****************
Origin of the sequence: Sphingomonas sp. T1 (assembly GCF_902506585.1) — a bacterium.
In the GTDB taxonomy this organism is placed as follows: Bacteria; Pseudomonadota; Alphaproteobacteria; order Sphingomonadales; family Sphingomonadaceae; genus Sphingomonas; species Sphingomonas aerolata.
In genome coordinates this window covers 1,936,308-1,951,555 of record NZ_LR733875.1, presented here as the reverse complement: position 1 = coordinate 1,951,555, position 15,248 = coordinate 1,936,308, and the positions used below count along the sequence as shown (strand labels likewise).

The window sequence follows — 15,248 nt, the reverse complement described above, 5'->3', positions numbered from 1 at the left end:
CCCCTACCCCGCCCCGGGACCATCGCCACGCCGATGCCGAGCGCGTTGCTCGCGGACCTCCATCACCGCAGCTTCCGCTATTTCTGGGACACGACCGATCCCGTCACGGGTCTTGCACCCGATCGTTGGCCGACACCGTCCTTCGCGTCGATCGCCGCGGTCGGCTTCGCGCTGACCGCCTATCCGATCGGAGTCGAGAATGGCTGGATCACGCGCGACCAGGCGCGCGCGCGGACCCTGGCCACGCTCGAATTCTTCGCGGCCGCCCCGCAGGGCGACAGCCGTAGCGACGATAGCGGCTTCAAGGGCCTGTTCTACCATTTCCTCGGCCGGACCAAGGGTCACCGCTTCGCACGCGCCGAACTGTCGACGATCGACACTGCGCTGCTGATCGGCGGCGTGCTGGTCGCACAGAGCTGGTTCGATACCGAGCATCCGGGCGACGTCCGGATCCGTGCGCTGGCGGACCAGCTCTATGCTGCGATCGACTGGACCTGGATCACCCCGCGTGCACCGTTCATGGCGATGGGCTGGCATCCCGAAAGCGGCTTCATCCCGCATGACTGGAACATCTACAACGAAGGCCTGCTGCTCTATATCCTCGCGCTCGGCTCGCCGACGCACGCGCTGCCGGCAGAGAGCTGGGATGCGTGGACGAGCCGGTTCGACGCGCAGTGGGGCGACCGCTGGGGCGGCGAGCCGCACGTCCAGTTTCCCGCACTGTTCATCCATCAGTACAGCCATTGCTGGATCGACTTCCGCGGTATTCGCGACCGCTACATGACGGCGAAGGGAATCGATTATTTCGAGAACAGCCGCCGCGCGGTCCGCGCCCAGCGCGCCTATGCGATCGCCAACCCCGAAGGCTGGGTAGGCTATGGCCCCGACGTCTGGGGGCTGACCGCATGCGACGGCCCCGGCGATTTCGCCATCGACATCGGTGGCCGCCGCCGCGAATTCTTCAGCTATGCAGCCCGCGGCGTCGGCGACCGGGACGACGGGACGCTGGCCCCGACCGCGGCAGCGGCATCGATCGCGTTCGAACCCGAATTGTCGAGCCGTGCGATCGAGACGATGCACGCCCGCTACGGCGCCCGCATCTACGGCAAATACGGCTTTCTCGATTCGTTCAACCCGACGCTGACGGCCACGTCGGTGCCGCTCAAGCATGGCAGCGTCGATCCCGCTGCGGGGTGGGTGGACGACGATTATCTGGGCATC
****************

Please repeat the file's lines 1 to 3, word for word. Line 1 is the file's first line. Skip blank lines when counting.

Origin of the sequence: Sphingomonas sp. T1 (assembly GCF_902506585.1) — a bacterium.
In the GTDB taxonomy this organism is placed as follows: Bacteria; Pseudomonadota; Alphaproteobacteria; order Sphingomonadales; family Sphingomonadaceae; genus Sphingomonas; species Sphingomonas aerolata.
In genome coordinates this window covers 1,936,308-1,951,555 of record NZ_LR733875.1, presented here as the reverse complement: position 1 = coordinate 1,951,555, position 15,248 = coordinate 1,936,308, and the positions used below count along the sequence as shown (strand labels likewise).